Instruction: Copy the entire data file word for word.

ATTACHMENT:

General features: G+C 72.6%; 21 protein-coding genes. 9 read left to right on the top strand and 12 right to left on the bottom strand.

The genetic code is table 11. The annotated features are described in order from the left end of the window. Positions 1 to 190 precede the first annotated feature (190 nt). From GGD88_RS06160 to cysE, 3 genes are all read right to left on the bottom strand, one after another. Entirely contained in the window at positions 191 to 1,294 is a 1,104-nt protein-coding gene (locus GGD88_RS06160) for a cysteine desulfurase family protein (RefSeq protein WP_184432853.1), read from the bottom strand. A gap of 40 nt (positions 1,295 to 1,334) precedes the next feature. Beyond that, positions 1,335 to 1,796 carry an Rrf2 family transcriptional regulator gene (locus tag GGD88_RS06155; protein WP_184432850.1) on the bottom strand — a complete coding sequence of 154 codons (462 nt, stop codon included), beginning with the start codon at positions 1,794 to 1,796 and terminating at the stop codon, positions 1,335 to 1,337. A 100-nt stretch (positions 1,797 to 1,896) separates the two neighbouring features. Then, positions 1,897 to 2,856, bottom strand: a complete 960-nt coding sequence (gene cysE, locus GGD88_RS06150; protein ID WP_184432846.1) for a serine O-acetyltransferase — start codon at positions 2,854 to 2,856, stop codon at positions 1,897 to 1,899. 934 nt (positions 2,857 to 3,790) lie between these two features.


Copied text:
General features: G+C 72.6%; 21 protein-coding genes. 9 read left to right on the top strand and 12 right to left on the bottom strand.

The genetic code is table 11. The annotated features are described in order from the left end of the window. Positions 1 to 190 precede the first annotated feature (190 nt). From GGD88_RS06160 to cysE, 3 genes are all read right to left on the bottom strand, one after another. Entirely contained in the window at positions 191 to 1,294 is a 1,104-nt protein-coding gene (locus GGD88_RS06160) for a cysteine desulfurase family protein (RefSeq protein WP_184432853.1), read from the bottom strand. A gap of 40 nt (positions 1,295 to 1,334) precedes the next feature. Beyond that, positions 1,335 to 1,796 carry an Rrf2 family transcriptional regulator gene (locus tag GGD88_RS06155; protein WP_184432850.1) on the bottom strand — a complete coding sequence of 154 codons (462 nt, stop codon included), beginning with the start codon at positions 1,794 to 1,796 and terminating at the stop codon, positions 1,335 to 1,337. A 100-nt stretch (positions 1,797 to 1,896) separates the two neighbouring features. Then, positions 1,897 to 2,856, bottom strand: a complete 960-nt coding sequence (gene cysE, locus GGD88_RS06150; protein ID WP_184432846.1) for a serine O-acetyltransferase — start codon at positions 2,854 to 2,856, stop codon at positions 1,897 to 1,899. 934 nt (positions 2,857 to 3,790) lie between these two features.